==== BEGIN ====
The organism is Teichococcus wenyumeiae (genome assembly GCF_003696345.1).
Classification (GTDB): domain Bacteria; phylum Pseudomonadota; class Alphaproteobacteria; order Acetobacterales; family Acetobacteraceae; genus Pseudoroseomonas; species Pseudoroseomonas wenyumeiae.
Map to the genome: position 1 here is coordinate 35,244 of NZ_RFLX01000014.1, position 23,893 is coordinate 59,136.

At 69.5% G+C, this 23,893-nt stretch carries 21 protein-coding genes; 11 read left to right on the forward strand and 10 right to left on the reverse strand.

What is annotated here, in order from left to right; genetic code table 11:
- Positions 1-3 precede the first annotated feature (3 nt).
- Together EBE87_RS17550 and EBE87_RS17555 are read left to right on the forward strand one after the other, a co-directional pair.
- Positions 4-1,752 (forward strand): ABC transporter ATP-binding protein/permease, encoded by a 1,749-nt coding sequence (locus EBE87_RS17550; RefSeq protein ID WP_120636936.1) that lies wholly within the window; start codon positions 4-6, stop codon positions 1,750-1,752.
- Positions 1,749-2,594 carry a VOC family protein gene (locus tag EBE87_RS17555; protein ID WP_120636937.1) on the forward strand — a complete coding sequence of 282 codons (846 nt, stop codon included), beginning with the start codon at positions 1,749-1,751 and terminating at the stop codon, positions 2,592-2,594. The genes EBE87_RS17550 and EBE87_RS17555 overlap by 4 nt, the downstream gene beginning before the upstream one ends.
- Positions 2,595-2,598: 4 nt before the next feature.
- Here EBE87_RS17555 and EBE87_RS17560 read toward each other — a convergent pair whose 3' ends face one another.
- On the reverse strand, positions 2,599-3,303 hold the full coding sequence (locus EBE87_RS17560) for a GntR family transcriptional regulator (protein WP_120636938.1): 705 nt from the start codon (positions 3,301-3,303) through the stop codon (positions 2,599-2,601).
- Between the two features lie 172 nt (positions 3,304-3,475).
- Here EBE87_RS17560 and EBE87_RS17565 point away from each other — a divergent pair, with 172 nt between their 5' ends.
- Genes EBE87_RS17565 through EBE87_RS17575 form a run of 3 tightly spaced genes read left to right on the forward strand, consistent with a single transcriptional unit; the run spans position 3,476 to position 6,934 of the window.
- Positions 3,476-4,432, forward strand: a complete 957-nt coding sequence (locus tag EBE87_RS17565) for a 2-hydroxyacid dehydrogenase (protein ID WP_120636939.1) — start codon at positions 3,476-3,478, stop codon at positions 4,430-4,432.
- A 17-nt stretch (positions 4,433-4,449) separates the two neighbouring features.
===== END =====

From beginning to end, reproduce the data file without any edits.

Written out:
The organism is Teichococcus wenyumeiae (genome assembly GCF_003696345.1).
Classification (GTDB): domain Bacteria; phylum Pseudomonadota; class Alphaproteobacteria; order Acetobacterales; family Acetobacteraceae; genus Pseudoroseomonas; species Pseudoroseomonas wenyumeiae.
Map to the genome: position 1 here is coordinate 35,244 of NZ_RFLX01000014.1, position 23,893 is coordinate 59,136.

At 69.5% G+C, this 23,893-nt stretch carries 21 protein-coding genes; 11 read left to right on the forward strand and 10 right to left on the reverse strand.

What is annotated here, in order from left to right; genetic code table 11:
- Positions 1-3 precede the first annotated feature (3 nt).
- Together EBE87_RS17550 and EBE87_RS17555 are read left to right on the forward strand one after the other, a co-directional pair.
- Positions 4-1,752 (forward strand): ABC transporter ATP-binding protein/permease, encoded by a 1,749-nt coding sequence (locus EBE87_RS17550; RefSeq protein ID WP_120636936.1) that lies wholly within the window; start codon positions 4-6, stop codon positions 1,750-1,752.
- Positions 1,749-2,594 carry a VOC family protein gene (locus tag EBE87_RS17555; protein ID WP_120636937.1) on the forward strand — a complete coding sequence of 282 codons (846 nt, stop codon included), beginning with the start codon at positions 1,749-1,751 and terminating at the stop codon, positions 2,592-2,594. The genes EBE87_RS17550 and EBE87_RS17555 overlap by 4 nt, the downstream gene beginning before the upstream one ends.
- Positions 2,595-2,598: 4 nt before the next feature.
- Here EBE87_RS17555 and EBE87_RS17560 read toward each other — a convergent pair whose 3' ends face one another.
- On the reverse strand, positions 2,599-3,303 hold the full coding sequence (locus EBE87_RS17560) for a GntR family transcriptional regulator (protein WP_120636938.1): 705 nt from the start codon (positions 3,301-3,303) through the stop codon (positions 2,599-2,601).
- Between the two features lie 172 nt (positions 3,304-3,475).
- Here EBE87_RS17560 and EBE87_RS17565 point away from each other — a divergent pair, with 172 nt between their 5' ends.
- Genes EBE87_RS17565 through EBE87_RS17575 form a run of 3 tightly spaced genes read left to right on the forward strand, consistent with a single transcriptional unit; the run spans position 3,476 to position 6,934 of the window.
- Positions 3,476-4,432, forward strand: a complete 957-nt coding sequence (locus tag EBE87_RS17565) for a 2-hydroxyacid dehydrogenase (protein ID WP_120636939.1) — start codon at positions 3,476-3,478, stop codon at positions 4,430-4,432.
- A 17-nt stretch (positions 4,433-4,449) separates the two neighbouring features.